Thanks Greg, Brew, Frank and Bob for all of the input. Appreciate each ounce/gram of it and hope to learn from the comments, suggestions and recommendations.
    J. Snider
     
  12. Hi Jerry

    Thanks for these photos - you just set the standard for me macro wise. I have not had much luck, but I am going to have to give it a shot. That 200mm is a sweet lens!
     
  13. Now I know!! I just could not understand Killer Bee, but fully comprehend Bee Killer. Robber flies are incredible predators which I too have watched in action.

    BW. Bob F.
     
  14. Robbers are so cool, and you captured one with a victim that's even better.

    I don't see any sharpening artifacts except it is starting to show in the background, I would say its right at the max you would want to go.

    I have been using the tlr sharpening scripts from,
    http://www.thelightsright.com

    They work well with cs2 smartsharpen, a bit slow but smartsharpen is slow also can be used with usm for faster results.

    Has a good write up on sharpening in the instructions also.

    We may have talked about this already...

    I see your using two flashes, did you get your self a nice bracket?

    Really nice pictures Jerry.

    Martin
     
  15. Robbers are so cool, and you captured one with a victim that's even better.

    I don't see any sharpening artifacts except it is starting to show in the background, I would say its right at the max you would want to go.

    I have been using the tlr sharpening scripts from,
    http://www.thelightsright.com

    They work well with cs2 smartsharpen, a bit slow but smartsharpen is slow also can be used with usm for faster results.

    Has a good write up on sharpening in the instructions also.

    We may have talked about this already...

    I see your using two flashes, did you get your self a nice bracket?

    Really nice pictures Jerry.

    Martin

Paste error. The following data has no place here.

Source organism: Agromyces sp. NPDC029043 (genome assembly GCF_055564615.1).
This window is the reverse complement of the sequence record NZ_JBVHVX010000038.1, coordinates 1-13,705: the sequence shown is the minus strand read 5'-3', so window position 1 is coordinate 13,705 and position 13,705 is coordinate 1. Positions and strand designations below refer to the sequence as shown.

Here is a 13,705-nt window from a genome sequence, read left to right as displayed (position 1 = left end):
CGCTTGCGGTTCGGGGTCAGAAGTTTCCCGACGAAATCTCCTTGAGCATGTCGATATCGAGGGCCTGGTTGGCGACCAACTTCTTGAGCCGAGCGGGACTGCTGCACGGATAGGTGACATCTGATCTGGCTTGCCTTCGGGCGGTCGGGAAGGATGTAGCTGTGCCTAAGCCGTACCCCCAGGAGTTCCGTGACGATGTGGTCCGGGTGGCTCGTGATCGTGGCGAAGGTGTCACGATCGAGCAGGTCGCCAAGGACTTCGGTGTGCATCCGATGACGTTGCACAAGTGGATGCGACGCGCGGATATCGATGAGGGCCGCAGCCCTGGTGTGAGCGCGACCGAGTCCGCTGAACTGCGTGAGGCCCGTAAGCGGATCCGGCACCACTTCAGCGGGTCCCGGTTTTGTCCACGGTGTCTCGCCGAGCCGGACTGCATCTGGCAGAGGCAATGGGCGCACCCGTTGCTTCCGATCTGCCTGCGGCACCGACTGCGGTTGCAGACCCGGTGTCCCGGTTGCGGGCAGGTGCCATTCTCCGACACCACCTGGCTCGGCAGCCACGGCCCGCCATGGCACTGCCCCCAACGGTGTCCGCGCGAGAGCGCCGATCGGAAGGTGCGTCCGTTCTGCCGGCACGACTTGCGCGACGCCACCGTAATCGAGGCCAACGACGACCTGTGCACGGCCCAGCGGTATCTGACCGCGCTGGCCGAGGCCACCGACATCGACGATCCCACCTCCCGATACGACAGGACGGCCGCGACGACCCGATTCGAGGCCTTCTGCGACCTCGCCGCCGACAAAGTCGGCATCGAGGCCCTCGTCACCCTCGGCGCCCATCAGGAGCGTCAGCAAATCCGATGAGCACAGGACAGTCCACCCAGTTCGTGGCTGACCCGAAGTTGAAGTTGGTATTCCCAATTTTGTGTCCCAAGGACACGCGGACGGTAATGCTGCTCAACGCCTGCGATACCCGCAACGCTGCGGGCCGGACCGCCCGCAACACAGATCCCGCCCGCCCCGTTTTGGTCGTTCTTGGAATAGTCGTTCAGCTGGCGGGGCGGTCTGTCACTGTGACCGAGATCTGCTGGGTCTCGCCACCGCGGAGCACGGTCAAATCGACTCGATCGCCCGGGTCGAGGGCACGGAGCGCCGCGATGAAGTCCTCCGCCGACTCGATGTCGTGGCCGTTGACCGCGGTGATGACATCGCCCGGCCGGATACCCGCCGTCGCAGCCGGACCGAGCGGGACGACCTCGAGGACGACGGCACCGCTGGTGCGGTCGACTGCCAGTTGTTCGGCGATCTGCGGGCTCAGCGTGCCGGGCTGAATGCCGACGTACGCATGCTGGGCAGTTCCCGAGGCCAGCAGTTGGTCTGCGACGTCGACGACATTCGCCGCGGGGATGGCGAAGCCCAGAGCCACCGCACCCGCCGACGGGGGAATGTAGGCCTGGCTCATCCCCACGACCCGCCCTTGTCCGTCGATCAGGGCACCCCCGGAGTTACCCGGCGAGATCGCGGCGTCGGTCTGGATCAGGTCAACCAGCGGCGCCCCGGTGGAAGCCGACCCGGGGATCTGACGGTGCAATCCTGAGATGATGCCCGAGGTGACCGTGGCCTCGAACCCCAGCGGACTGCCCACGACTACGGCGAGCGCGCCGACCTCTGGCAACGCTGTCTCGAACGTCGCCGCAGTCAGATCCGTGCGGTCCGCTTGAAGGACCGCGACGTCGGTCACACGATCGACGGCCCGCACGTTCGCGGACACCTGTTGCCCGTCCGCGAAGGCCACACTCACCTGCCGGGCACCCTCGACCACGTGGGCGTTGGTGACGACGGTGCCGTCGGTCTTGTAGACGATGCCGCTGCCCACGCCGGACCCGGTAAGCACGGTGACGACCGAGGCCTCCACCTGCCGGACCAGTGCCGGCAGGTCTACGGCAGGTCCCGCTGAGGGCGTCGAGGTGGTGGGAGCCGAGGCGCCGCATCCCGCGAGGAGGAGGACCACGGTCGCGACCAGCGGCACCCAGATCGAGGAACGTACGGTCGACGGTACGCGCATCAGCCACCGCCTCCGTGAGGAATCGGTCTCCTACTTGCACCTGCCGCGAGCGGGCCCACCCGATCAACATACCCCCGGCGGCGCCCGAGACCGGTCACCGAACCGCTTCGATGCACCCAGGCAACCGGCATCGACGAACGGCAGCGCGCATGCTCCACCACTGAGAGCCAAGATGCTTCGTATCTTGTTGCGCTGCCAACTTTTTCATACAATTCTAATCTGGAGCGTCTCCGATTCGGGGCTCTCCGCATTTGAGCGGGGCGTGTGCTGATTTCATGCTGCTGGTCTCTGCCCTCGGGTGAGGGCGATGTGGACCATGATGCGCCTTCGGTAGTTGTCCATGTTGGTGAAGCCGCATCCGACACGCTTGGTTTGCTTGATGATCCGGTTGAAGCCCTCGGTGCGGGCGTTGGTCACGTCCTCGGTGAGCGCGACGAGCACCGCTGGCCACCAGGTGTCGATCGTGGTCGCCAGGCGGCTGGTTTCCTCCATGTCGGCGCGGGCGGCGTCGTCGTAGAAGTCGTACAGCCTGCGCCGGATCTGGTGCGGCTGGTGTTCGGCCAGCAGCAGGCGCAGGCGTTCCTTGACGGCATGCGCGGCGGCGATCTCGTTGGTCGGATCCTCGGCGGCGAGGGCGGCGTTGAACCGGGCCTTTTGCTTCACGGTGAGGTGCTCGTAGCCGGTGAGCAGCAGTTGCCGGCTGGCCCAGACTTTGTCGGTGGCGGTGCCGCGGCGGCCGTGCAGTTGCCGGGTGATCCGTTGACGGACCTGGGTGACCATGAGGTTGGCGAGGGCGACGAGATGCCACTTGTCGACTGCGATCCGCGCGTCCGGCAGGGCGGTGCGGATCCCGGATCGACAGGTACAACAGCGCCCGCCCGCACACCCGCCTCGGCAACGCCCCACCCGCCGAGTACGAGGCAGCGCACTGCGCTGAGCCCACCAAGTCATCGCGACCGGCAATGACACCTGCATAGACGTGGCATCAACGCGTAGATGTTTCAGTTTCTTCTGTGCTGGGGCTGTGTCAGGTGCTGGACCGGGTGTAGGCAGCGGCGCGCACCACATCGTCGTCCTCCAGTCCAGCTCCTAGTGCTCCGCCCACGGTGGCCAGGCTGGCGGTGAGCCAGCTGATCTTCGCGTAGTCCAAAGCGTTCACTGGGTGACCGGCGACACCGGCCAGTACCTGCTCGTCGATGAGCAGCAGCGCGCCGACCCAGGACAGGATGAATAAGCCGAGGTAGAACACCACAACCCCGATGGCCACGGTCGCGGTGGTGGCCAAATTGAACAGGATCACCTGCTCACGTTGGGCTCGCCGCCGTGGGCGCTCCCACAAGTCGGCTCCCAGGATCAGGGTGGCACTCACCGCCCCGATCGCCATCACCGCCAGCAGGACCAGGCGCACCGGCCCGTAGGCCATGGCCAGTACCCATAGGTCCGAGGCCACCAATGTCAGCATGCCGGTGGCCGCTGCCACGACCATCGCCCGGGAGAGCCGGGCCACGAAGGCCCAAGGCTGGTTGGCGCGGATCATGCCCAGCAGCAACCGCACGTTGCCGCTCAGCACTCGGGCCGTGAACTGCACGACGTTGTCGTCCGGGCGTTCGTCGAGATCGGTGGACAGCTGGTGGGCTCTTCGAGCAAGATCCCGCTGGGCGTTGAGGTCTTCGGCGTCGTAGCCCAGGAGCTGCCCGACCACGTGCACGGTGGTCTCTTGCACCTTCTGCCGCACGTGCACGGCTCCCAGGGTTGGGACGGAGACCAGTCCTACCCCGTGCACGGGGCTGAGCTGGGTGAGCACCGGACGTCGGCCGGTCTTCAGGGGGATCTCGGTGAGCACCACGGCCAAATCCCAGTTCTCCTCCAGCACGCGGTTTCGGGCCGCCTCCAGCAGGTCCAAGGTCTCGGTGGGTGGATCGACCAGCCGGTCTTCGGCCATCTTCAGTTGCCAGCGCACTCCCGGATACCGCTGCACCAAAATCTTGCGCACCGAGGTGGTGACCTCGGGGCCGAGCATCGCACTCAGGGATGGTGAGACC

16. Jerry Snider

    Jerry Snider

    390
    May 8, 2005
    Thanks for the info, Martin. Yes, I have had the RRS flash bracket since they first became available. Wasn't smart enough to come up with the TS bracket! However, I didn't get the 2nd flash until ca. a month ago. Can't get the lighting affect you are so good with, but keep trying. Will check out the sharpening info you mentioned. Also have gone to a Wimberly sidekick for the micro setup and find it quite good for the latter. Who would have thought--obviously I am a slow learner! Didn't purchase it for that but since I had it thought I should at least give it a try.
    Jerry Snider
     
  17. Really nice well saturated images. What a story they tell. Good job Jerry.
     
  18. Side Kick for macro what a great idea, I always knew there was a reason I wanted one.

    Well I did get the idea for the the TS bracket from the rrs bracket, I just wanted something that I could build out of scrap for the right price.

    There is another flash bracket I like its a custom job and its in the book:

    Close-ups on Insects by Robert Thompson

    I might build one like that also but its more suited to small flashes.

    Lighting is tricky with dual flash I am constantly adjusting to get things right, but one thing I did with my mini soft box is tape a small piece of milk jug in the middle to give even more diffusion, seems to help.

    You should post a picture of your rig and tell us how it all works.

    Martin
     
  19. Jerry Snider

    Jerry Snider

    390
    May 8, 2005
    Thanks for the comments, Gordon. Appreciate the input.

    Martin, Would be happy to post a pic of the setup. However, regarding its use might be another matter. In this particular instance it is sort of by guess and by golly! I suspect the artifacts you are seeing in the bee killer photo are due, at least in part, to some cropping. Since the fly was ca 2' back near the center of a serious clump of flowers, it was all I could do to get light to the subject through the numerous stems. I suspect that the second flash didn't help too much in this case. Was difficult to try to get the background properly illuminated since I was shooting in a narrow space between densely packed stems. I am still working on the large clump of spearmint plants since the latter has attracted an amazing variety of insects.
    Have checked out your sharpening kit recommendation and will give it a try shortly.
    J. Snider
     
  20. Nice pictures as usual Jerry. Glad to see you used a tripod on this set as I don't think anyone is strong enough to hand hold a 200 micro, D2x, RRS flash bracket and the SB-800. Yikes, my arms ache just thinking about it.